But does this make faith another kind of job -- we do the "faith" thing and our compensation is salvation in heaven? No, I'm going to say it's more like holding a winning lottery ticket -- but to redeem it you have to travel some miles to the redemption center in Sacramento. If you hold on to your ticket all the way to Sacramento, you get the prize.

Does that mean you earn the prize by traveling to Sacramento? No, the prize is already yours. But you have to hold on to your hope when your car's radiator starts spewing steam, the train breaks down, you make a wrong turn somewhere, or whatever.

Turning 30 (no, really)

I turned 30 this month!

That's right, this month in 1978, I called Jesus my Lord for the first time and asked him
  1. to save me from my sins and their eternal consequences, and
  2. to be my Lord and Master.
And according to the New Testament I was born a second time then.

The way I sometimes express it is to say I was traveling down the road of life, and Jesus was at a crossroads, indicating he'd like to go the way of life with me. I thought about it (quite a while actually) and decided I'd like that. So I reached over and opened the passenger-side door and he gave me one of those looks -- you know, a look that tells you that you've just blown it.

Of course he wanted to drive. (I actually knew this -- that's why I took so long thinking about it.) So I got into the passenger seat and Jesus drove; he got the accelerator, the wheel, and the brake. Sometimes I try to grab the wheel back, or pull on the emergency brake, and inevitably my "improvements" to his plan cause trouble. But he promised that even the worst of my goof-ups wouldn't take us off a cliff.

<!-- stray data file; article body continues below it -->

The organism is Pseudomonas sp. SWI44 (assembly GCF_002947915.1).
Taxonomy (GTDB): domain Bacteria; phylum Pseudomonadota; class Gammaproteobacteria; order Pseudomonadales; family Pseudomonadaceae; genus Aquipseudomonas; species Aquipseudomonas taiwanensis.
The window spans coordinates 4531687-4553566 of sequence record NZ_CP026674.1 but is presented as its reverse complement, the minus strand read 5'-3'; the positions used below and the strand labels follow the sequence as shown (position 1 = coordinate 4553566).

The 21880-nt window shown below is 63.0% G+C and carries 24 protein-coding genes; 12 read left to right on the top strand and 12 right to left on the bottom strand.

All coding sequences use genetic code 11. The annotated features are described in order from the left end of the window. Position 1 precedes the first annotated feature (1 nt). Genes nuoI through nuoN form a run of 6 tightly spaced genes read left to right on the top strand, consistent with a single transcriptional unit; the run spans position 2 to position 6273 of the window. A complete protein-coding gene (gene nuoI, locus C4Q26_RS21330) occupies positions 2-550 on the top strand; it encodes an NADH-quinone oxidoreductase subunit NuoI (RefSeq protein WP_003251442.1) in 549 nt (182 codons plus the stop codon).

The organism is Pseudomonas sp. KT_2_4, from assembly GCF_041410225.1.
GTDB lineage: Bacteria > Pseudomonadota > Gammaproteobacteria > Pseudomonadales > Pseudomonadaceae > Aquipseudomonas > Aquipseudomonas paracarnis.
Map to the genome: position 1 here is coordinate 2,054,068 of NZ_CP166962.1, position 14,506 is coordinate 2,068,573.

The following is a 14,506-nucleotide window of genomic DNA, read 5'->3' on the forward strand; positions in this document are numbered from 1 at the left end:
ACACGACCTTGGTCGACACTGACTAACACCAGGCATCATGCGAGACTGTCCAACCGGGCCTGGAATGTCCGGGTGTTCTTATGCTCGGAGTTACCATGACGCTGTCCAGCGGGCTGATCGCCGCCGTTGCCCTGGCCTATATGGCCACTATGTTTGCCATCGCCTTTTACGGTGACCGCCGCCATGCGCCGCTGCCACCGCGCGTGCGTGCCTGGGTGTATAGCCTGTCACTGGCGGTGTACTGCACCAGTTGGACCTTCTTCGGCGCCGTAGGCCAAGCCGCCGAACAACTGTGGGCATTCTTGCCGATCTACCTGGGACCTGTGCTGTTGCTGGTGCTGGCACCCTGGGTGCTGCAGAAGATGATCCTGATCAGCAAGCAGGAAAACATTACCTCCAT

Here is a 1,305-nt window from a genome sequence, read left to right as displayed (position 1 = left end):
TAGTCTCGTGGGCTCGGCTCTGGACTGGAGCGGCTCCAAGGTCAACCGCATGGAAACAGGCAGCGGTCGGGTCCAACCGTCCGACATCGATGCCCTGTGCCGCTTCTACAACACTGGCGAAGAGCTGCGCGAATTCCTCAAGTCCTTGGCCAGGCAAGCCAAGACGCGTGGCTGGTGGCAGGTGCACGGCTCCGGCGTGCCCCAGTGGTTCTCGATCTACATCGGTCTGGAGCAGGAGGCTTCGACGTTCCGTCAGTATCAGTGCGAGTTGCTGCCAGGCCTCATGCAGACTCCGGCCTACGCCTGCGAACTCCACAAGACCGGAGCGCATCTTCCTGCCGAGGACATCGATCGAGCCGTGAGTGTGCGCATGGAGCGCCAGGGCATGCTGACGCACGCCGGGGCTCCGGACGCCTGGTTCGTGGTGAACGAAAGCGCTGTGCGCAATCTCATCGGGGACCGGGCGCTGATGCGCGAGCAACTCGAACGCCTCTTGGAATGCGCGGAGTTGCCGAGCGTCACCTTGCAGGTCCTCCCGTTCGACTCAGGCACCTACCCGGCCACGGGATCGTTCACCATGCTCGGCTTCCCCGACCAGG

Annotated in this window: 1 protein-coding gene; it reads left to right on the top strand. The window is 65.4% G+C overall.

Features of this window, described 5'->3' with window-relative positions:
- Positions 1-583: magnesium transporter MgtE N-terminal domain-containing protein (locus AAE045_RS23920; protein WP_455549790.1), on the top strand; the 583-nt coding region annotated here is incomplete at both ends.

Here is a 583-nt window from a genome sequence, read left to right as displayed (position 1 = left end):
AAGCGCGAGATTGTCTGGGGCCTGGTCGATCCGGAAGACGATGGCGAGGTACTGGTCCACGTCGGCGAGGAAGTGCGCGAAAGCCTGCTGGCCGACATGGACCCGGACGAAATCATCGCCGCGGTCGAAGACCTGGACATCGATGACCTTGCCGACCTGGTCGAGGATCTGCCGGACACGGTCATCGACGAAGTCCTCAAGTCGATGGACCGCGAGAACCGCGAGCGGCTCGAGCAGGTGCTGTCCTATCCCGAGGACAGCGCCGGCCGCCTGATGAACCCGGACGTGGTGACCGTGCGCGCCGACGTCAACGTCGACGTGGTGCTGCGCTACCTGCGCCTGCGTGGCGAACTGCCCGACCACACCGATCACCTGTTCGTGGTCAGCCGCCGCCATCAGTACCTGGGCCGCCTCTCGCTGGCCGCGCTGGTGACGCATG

So is Jesus still driving? As I get older, I like to think that I'm interfering with his driving less and less, but unfortunately it's a "three steps forward, two steps back" kind of thing -- or the reverse. Do I worry less? Depends on the day. As the Apostle Paul said in 2 Corinthians 11, "And apart from other things there is the constant pressure every day of my anxiety for all the churches."

And about those other things -- love, joy, peace, patience and so on -- well, I hope I'm growing in those, but do you know what? Those are fruit of the Spirit, not a wage/salary kind of deal. Paul said, "it is no longer I who live but Christ lives in me" -- so he gets the credit for any changes in my life and for any good that comes from it. Well, if he's driving, then it makes sense that he gets the credit for where we end up.

And so I'm a thankful guy today.

Tuesday, May 13, 2008

A relaxing commute

This is a 5-minute exercise because I have a day job -- both a blessing and a curse, right?

This morning, I started up "Fred," our red '86 Toyota. It takes some doing when he's been sitting there for more than a couple of days. Over to the Menlo Park Caltrain station, where I pulled out my "Atlantic" -- it arrived yesterday -- and I didn't open my laptop, didn't write anything, didn't worry about anything.

I read 'til Mountain View, then walked over to the light rail, where I boarded the waiting train and continued reading. I read about Barbara Walters, I read about education (the cruel myth that anybody can go to college and pass freshman English), I read about politics (Obama's ascent -- and also politics of funding a defense against space-rocks). I got off the other train, kept reading, waited for the light to change, walked, and kept reading.

My five minutes are up. It was a nice commute in. Time for work though.

Saturday, May 10, 2008


In today's New Testament reading, Jesus has a ships-passing-in-the-night conversation with a crowd that saw him feed the 5,000. Let's look at one part of this:
Do not work for food that spoils, but for food that endures to eternal life, which the Son of Man will give you. On him God the Father has placed his seal of approval."

Then they asked him, "What must we do to do the works God requires?"

Jesus answered, "The work of God is this: to believe in the one he has sent."
John 6:27-29